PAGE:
“Tasmania is leading the way when it comes to real action in addressing Indigenous disadvantage, and it is being achieved without a Canberra-based Voice to Parliament being inserted into our Constitution,” said John Storey, Director of the Legal Rights Program at the Institute of Public Affairs.
New research released today by the IPA ranks Australia’s states and territories on their overall performance against 16 key outcomes in the 2020 National Agreement on Closing the Gap. The analysis finds that:
- Tasmania is performing better overall than all other states and territories across 16 priority Closing the Gap targets, off the back of strong results in employment, economic participation, health, housing, and criminal justice measures in particular.
- Tasmania is outperforming the nation on Closing the Gap where indigenous children being born healthy and strong, and ensuring that Indigenous Tasmanians are not overrepresented in the criminal justice system.
- Tasmania ranks in the top half of all states and territories in 11 of 16 Closing the Gap targets.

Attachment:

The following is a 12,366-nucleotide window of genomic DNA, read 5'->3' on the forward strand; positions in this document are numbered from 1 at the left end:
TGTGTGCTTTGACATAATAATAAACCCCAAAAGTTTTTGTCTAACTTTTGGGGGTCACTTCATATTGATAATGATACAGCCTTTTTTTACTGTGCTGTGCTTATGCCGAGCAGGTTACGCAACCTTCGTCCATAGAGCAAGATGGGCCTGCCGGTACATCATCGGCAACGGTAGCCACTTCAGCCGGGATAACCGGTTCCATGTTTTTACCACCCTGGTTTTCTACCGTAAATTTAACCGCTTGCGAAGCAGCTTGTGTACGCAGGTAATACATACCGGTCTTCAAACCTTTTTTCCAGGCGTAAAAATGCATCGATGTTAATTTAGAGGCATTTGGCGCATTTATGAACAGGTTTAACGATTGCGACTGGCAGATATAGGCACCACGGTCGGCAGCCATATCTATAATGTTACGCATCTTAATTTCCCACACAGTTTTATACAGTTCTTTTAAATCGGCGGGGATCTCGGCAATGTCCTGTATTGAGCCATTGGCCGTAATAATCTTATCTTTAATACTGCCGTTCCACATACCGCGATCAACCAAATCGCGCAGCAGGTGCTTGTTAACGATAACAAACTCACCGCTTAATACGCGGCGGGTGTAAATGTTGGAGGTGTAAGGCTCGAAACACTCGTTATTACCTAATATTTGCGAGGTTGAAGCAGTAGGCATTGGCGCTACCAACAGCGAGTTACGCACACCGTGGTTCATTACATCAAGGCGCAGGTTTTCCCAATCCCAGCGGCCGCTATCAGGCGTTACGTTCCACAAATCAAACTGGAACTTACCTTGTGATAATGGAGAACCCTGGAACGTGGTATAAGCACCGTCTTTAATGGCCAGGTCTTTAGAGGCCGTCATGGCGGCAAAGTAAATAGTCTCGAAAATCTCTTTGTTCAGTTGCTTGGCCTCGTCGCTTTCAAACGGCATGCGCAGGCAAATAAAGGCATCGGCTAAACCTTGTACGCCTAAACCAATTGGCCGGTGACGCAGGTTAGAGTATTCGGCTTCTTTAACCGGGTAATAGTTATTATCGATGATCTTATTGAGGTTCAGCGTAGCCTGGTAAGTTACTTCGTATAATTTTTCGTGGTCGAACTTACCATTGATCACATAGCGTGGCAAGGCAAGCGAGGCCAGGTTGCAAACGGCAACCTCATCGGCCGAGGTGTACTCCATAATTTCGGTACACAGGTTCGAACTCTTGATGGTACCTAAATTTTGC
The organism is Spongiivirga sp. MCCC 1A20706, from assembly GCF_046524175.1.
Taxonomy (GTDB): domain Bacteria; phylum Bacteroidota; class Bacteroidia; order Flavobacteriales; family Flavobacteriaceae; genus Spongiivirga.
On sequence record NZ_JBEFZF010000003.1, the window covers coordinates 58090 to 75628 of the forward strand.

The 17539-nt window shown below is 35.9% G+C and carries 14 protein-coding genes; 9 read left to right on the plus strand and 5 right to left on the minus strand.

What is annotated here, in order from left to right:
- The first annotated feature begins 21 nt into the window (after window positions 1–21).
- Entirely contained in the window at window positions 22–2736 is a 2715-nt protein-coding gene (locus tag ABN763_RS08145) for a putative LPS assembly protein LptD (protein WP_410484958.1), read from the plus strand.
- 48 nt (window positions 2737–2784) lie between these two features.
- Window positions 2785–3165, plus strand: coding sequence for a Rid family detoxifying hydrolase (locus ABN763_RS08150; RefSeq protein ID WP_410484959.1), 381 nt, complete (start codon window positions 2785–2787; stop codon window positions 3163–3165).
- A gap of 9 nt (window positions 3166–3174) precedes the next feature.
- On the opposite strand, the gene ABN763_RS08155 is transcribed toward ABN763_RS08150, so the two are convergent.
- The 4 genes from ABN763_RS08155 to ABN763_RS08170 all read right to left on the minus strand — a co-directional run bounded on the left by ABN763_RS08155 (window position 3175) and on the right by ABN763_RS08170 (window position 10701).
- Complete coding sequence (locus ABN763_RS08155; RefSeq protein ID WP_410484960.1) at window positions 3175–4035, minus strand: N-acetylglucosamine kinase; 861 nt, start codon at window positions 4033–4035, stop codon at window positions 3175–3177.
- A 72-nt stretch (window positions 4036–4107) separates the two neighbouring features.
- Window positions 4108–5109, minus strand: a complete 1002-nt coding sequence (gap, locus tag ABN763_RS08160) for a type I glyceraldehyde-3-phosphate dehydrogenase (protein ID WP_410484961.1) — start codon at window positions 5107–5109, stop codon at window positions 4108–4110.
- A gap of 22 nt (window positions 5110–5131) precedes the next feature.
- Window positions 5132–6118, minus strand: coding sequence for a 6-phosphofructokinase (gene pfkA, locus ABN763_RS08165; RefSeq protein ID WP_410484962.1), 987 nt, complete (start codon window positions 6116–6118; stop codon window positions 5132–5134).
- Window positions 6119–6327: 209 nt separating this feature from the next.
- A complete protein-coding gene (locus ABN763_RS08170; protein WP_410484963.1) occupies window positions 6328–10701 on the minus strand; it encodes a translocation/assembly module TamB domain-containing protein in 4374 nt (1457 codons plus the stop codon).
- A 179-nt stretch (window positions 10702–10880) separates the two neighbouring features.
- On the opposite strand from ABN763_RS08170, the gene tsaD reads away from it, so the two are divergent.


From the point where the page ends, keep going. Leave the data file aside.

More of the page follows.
“Given the proposed Voice to Parliament will be based in Canberra, just like current bureaucratic structures that are failing to deliver better outcomes for Indigenous Australians, there is a significant risk that achievements in places like Tasmania will continue to be ignored,” said Mr Storey.
“For far too long, the political class in Canberra has only focused on the concerns of inner-city activists. A Canberra-based Voice to Parliament risks drowning out the ideas and achievements of grassroots Indigenous communities.”
The 33,000 Indigenous Australians living in Tasmania are experiencing better life outcomes compared to those in every other state and territory in terms of the socio-economic factors that state and national governments are focusing on.
“Given Tasmania is already achieving more success meeting the Closing the Gap targets reinforces why a constitutionally enshrined, Canberra-based Voice is not necessary to get better results and might actually make things worse by drowning out the ideas that have a track record of success,” said Mr Storey.
“Despite suggestions of the implementation of local and regional ‘Voices’, there are no specific details on how these may work or what they will look like. With hundreds of individual Indigenous communities throughout the nation there is every likelihood they will continue to be ignored by the political class and activists.”
“While many Australians believe more work needs to be done to achieve better outcomes for Indigenous communities, a Canberra-based Voice focused on an agenda of the political class and activists will put at-risk hard-won improvements in Indigenous outcomes,” said Mr Storey.
To download the IPA’s research click here.